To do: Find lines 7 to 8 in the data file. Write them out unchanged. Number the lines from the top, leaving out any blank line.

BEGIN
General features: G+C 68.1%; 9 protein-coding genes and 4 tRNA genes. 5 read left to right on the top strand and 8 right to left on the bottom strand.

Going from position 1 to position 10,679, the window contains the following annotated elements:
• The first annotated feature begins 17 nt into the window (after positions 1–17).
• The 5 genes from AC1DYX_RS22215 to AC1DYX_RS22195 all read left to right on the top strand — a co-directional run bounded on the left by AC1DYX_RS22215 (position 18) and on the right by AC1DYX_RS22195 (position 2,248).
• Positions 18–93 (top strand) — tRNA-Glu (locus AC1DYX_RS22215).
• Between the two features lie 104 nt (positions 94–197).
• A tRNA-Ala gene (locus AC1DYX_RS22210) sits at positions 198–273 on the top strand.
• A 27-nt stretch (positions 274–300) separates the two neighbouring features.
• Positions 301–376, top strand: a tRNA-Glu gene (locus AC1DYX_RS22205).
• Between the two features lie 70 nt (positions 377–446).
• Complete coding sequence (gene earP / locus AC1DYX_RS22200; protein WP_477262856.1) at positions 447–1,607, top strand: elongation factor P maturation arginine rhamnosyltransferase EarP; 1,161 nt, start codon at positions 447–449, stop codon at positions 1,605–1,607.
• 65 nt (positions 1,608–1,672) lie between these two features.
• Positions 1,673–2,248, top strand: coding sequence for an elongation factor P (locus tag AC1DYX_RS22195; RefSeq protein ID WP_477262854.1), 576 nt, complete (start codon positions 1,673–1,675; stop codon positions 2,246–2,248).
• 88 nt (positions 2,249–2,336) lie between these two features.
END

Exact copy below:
• A tRNA-Ala gene (locus AC1DYX_RS22210) sits at positions 198–273 on the top strand.
• A 27-nt stretch (positions 274–300) separates the two neighbouring features.